How to come up with a meaningful side project
A framework for generating actionable ideas
I have always admired the clarity and commitment of people passionately pursuing side projects. Weirdly, I struggle with having an endless list of things I am interested in— a blessing and a curse if you ask me. Until recently, every time I sat down to write, I felt I should be practicing music or picking up my knitting yarn or be doing something ‘productive’ that will improve my skills as a designer instead. The guilt and distraction pulled and pushed me in all possible directions at which point I gave up and started scrolling through social media once again. The struggle was real.
In 2019, I was determined to change this. After a lot of thought and trial, I came up with a set of four questions to help me gain clarity on what I’m passionate about right now. I am sharing these questions and my process here. Hope you enjoy!
1. What do I care about now?
I began by acknowledging that the things I care about constantly evolve but I wanted to identify what mattered to me at the moment. So I wrote down a laundry list of things I cared about and circled the ones that I was engaging with the most. What are some of the things I was doing, watching, reading or thinking about for the majority of my waking hours? For me, these included job hunting, meditation/mindfulness, and finding my voice (authenticity).
Tip: If you are struggling with identifying this, keep a daily journal for 7–10 days. This will help you gather information about your current loves.
2. What skills do I want to develop now?
A good side project helps you cultivate skills while giving you a sense of deep satisfaction for doing something you love. I wrote down a list of skills that I wanted to improve or build from the ground up. Then, I circled the skills that were most important for me. My list looked something like this:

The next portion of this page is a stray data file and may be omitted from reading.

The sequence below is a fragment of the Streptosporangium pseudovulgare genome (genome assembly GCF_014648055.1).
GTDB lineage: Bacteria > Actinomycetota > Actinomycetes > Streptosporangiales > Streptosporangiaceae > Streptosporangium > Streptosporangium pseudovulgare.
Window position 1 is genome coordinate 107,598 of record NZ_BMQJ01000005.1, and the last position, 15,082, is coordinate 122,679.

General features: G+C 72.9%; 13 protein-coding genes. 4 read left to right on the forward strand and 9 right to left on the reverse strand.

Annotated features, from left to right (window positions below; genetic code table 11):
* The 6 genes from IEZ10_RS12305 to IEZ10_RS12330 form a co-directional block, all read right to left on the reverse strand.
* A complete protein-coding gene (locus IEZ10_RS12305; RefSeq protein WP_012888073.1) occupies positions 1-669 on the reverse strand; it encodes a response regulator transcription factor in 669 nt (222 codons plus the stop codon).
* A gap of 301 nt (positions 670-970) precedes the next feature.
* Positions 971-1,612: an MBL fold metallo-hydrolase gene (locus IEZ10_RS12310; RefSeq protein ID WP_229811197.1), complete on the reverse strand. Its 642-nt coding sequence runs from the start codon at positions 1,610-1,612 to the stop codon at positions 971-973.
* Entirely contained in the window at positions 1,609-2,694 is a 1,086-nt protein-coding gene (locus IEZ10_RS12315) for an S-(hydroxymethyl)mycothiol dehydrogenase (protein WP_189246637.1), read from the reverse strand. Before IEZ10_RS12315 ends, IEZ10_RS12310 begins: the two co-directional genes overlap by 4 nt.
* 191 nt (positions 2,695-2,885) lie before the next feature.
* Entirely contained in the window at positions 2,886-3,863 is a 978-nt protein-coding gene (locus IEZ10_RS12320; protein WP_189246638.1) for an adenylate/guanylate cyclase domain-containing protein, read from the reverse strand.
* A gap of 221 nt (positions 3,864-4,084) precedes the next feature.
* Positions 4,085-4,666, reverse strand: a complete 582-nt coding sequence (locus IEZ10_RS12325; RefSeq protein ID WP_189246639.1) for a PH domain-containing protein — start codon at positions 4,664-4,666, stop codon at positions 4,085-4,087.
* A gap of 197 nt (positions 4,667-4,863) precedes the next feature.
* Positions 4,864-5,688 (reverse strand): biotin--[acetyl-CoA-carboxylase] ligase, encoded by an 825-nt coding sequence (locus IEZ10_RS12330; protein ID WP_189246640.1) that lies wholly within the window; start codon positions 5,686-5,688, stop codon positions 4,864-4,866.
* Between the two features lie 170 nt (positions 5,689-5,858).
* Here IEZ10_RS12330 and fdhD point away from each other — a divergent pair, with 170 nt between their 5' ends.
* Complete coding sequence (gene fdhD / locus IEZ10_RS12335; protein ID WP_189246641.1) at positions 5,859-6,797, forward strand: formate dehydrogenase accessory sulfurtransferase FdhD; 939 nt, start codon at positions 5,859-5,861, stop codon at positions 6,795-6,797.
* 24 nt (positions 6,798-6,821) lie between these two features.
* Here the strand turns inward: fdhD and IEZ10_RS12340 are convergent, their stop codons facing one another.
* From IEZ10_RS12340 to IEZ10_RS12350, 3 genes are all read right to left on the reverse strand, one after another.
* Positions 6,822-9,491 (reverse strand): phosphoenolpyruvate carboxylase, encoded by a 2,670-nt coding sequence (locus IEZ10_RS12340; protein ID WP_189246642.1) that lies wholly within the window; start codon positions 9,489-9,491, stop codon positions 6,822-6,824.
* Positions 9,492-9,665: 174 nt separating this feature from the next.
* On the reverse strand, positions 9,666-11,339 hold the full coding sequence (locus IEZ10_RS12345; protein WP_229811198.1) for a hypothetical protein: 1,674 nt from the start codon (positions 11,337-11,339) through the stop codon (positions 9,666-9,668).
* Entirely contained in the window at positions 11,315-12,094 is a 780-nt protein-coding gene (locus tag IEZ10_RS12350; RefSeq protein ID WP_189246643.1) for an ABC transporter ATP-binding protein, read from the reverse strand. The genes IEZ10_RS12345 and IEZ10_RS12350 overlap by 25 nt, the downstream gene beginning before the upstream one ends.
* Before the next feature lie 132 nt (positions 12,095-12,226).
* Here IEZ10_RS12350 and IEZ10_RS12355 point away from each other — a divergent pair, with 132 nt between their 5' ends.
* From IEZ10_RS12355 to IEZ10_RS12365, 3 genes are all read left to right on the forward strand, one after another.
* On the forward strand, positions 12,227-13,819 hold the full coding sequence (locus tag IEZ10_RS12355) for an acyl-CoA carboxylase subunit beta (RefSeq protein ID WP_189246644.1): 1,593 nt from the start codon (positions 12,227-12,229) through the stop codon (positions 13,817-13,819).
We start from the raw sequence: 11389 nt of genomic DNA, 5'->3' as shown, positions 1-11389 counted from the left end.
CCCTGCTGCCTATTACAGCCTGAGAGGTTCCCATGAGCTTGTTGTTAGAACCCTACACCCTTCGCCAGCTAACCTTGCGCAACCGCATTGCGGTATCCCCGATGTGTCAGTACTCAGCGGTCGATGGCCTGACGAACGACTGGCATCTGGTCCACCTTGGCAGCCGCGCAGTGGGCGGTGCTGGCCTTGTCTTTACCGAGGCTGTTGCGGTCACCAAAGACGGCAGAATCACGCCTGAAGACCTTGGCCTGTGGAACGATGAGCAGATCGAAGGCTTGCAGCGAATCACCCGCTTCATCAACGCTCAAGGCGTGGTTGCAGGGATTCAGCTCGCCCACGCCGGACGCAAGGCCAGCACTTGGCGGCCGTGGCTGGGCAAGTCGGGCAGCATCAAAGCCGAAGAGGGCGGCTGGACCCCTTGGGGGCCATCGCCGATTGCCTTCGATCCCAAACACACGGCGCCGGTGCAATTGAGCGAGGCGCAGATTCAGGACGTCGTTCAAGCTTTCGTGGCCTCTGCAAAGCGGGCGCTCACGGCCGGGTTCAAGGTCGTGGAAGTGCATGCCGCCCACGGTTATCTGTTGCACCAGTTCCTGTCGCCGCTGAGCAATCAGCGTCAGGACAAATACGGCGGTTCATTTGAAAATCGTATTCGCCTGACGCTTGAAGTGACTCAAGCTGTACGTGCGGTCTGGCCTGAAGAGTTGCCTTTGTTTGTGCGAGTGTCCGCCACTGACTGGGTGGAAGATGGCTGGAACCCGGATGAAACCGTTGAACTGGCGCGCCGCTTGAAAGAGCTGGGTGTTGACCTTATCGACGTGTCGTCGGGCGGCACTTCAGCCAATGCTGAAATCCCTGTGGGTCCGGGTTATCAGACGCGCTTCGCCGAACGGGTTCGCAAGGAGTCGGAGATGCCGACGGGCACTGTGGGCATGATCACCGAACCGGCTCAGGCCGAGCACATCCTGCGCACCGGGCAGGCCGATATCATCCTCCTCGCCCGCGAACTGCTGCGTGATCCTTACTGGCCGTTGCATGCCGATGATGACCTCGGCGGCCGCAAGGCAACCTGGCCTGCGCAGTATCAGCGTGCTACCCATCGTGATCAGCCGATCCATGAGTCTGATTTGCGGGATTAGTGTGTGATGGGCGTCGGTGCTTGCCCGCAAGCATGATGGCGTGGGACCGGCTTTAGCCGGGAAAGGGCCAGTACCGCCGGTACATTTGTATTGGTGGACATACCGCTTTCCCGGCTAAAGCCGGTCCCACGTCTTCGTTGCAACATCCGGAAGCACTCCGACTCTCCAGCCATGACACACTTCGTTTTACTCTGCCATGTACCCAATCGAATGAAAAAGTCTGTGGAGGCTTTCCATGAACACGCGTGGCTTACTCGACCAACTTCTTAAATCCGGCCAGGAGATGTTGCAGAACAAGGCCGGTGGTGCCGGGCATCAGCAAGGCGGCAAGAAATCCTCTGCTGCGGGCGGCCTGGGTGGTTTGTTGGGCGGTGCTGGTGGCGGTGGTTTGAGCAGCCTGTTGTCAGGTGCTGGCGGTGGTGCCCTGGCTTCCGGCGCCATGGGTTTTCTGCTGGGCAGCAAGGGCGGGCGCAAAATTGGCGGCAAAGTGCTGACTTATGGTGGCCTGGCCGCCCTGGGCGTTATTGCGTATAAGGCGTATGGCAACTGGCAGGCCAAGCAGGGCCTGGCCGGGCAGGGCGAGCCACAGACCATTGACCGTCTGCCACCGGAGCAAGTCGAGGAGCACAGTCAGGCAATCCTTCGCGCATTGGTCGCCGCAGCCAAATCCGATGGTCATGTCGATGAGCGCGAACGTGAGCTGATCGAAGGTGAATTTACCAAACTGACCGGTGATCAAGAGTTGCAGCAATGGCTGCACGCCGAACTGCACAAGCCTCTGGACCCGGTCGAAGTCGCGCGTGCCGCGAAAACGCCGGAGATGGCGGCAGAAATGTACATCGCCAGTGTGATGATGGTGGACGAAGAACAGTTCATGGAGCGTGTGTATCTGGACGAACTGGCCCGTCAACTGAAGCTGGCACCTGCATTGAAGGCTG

Which community do I identify with/ want to serve now?
Finding a community that you want to serve is a great way to keep yourself motivated, accountable and connected. Look around yourself, what kinds of groups do you hang out in or can connect with? List them out and prioritize the ones that jump out the most to you. In retrospect, I feel starting with this question is also a great way to get some ideas flowing. Let’s say you want to serve the local farming community in your area, you meet with them and learn about their life, and use that as fuel to craft your side project.
What channels do I want to explore now?
Finally, think about how you want to show up and put your work out there. It is no fun to create a project and have it gather dust. Every project needs a platform to go into the world. You can take a pick from the wide range of options available today. Here are some examples for you— an app, a blog, a podcast, a game, a community circle or a group, the list goes on. As usual, list them down and highlight the ones that are most exciting for you. You can even creatively combine two or more channels to show your work. To set yourself up for success pick something that is challenging enough to keep you excited and wanting to learn more. Here is my list:
Pulling it all together
Now it is synthesis time. Consider all the highlighted points as pieces of a puzzle that you are about to put together. The framework of this puzzle is:
this matters to me _______ I want to build this skill _______to help/with the help of this community _______ and show my work in this format _______.
Mix and match your pieces to generate project ideas. The key is to not stop at this step but rather to use the momentum to think about the resources and time you will need to get started, and then JUST DO IT.
I’d love to hear your thoughts on how you come up with ideas for side projects.